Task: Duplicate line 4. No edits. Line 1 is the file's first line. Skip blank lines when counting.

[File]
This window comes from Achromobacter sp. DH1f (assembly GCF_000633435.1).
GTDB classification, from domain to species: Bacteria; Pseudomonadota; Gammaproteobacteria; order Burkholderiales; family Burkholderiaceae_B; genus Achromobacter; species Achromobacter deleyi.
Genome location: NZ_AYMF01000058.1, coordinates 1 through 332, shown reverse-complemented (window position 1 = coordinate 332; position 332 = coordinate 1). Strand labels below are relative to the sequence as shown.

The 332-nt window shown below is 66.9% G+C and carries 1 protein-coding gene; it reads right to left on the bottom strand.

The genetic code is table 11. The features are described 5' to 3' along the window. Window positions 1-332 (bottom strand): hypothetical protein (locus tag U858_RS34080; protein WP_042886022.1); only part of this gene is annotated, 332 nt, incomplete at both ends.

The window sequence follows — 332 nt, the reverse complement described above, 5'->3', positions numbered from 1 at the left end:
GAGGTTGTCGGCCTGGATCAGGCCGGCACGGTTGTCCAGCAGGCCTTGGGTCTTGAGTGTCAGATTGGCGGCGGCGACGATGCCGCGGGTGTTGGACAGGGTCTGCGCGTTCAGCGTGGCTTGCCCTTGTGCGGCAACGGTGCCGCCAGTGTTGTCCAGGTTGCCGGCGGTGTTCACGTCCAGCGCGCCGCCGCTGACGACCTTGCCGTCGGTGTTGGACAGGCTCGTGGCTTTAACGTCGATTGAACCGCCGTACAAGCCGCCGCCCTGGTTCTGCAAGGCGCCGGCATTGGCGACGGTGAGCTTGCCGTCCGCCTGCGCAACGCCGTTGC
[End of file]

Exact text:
The 332-nt window shown below is 66.9% G+C and carries 1 protein-coding gene; it reads right to left on the bottom strand.